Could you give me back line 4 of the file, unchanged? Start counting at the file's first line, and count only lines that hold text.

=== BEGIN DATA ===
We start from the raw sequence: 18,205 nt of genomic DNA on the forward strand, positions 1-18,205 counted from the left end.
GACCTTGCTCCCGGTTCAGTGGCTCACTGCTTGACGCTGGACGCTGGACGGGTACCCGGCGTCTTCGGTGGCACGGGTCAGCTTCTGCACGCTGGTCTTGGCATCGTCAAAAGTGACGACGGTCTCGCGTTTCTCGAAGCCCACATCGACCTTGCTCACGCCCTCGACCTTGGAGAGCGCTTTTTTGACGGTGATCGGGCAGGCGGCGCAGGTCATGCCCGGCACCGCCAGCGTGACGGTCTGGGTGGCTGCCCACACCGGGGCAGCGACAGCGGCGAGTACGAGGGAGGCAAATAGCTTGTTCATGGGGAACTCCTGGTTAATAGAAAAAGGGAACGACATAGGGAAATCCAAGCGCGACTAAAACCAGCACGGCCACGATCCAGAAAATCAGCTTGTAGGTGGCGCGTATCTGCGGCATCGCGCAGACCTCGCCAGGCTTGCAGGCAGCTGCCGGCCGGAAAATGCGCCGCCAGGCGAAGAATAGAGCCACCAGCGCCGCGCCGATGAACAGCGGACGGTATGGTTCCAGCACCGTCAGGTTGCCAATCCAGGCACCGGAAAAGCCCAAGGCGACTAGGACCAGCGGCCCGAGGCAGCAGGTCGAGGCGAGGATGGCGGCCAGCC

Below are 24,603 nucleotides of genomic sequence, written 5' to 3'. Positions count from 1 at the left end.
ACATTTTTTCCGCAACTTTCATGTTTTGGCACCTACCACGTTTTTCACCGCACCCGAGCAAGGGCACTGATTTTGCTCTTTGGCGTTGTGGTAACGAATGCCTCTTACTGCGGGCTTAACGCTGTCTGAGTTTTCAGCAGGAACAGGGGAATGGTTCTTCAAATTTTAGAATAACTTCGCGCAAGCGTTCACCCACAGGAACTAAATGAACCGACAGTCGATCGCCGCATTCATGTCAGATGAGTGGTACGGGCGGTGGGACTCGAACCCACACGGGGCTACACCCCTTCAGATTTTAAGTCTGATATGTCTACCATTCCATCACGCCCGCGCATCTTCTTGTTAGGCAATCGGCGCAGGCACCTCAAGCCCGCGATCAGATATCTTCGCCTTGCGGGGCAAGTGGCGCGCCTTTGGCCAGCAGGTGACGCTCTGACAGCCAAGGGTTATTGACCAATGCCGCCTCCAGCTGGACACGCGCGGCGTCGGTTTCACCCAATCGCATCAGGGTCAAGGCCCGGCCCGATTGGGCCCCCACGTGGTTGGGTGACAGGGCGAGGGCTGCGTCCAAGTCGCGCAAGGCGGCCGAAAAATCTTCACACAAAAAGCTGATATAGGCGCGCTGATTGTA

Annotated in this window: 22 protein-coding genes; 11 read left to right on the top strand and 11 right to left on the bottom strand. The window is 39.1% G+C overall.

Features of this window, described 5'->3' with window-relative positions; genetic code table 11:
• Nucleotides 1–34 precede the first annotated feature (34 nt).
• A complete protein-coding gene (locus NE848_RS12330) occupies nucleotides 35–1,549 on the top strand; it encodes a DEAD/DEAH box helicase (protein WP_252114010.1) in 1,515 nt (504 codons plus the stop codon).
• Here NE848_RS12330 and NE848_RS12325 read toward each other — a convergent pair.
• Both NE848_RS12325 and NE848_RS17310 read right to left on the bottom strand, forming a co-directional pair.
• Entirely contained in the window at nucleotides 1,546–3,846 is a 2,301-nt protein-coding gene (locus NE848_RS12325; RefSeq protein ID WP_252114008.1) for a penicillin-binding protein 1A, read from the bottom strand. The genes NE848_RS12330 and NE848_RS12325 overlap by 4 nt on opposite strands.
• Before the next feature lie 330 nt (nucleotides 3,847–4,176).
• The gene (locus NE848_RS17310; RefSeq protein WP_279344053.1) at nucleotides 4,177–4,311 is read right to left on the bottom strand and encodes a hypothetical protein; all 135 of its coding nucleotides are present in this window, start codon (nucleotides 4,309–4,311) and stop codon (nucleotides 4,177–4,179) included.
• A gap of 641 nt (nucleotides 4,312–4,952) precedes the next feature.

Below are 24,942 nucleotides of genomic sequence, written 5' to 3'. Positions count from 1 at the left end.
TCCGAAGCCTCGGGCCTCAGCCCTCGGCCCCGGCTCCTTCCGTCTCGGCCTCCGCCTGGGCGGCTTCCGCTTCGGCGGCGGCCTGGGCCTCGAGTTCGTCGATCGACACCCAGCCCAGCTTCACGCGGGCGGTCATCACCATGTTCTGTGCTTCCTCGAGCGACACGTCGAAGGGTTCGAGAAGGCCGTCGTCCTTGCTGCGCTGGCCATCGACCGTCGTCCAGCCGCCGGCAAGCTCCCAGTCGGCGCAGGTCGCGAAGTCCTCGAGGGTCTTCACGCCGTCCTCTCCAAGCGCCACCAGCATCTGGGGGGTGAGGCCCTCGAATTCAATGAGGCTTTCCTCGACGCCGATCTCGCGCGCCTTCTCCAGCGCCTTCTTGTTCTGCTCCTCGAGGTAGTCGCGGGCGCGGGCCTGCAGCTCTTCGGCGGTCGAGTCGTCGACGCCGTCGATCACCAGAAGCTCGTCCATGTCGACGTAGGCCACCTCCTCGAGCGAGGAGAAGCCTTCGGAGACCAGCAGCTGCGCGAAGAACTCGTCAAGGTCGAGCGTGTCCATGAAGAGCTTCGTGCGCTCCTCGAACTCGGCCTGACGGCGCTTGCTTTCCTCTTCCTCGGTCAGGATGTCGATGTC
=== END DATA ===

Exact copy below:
ACATTTTTTCCGCAACTTTCATGTTTTGGCACCTACCACGTTTTTCACCGCACCCGAGCAAGGGCACTGATTTTGCTCTTTGGCGTTGTGGTAACGAATGCCTCTTACTGCGGGCTTAACGCTGTCTGAGTTTTCAGCAGGAACAGGGGAATGGTTCTTCAAATTTTAGAATAACTTCGCGCAAGCGTTCACCCACAGGAACTAAATGAACCGACAGTCGATCGCCGCATTCATGTCAGATGAGTGGTACGGGCGGTGGGACTCGAACCCACACGGGGCTACACCCCTTCAGATTTTAAGTCTGATATGTCTACCATTCCATCACGCCCGCGCATCTTCTTGTTAGGCAATCGGCGCAGGCACCTCAAGCCCGCGATCAGATATCTTCGCCTTGCGGGGCAAGTGGCGCGCCTTTGGCCAGCAGGTGACGCTCTGACAGCCAAGGGTTATTGACCAATGCCGCCTCCAGCTGGACACGCGCGGCGTCGGTTTCACCCAATCGCATCAGGGTCAAGGCCCGGCCCGATTGGGCCCCCACGTGGTTGGGTGACAGGGCGAGGGCTGCGTCCAAGTCGCGCAAGGCGGCCGAAAAATCTTCACACAAAAAGCTGATATAGGCGCGCTGATTGTA